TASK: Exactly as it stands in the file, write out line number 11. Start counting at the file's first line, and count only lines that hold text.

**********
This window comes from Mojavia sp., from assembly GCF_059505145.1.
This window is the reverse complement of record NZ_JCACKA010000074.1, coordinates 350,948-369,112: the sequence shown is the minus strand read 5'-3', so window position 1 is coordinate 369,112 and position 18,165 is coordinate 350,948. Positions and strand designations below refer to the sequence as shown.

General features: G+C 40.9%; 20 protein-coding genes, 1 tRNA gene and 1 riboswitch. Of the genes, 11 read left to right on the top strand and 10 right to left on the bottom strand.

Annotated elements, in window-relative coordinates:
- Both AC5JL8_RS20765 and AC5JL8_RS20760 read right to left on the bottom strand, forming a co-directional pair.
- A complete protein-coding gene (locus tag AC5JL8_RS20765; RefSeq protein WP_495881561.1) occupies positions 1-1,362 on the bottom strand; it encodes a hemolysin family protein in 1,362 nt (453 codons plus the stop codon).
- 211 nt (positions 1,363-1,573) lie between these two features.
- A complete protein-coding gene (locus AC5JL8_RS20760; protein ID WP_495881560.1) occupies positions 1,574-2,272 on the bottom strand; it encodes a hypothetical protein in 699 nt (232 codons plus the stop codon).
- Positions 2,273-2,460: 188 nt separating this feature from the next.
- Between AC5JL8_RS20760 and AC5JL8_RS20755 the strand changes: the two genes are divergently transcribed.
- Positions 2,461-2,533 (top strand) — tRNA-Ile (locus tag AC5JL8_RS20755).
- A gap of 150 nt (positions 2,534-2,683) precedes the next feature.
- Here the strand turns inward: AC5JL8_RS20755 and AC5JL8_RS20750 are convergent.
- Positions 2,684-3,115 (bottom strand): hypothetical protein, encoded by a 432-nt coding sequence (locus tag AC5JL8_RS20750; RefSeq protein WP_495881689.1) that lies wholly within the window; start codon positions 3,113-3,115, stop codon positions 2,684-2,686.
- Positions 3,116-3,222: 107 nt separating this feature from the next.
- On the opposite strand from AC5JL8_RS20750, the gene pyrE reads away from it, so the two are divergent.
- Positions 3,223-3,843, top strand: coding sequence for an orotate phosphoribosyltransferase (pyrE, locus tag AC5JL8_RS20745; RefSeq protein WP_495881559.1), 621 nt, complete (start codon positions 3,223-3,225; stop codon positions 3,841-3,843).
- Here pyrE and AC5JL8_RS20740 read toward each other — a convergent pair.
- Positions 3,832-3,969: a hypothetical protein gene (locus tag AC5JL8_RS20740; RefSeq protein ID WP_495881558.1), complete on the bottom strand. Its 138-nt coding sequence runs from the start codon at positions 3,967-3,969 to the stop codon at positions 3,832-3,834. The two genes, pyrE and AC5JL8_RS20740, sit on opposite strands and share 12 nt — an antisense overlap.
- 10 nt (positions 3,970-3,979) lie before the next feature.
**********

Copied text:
- Positions 2,461-2,533 (top strand) — tRNA-Ile (locus tag AC5JL8_RS20755).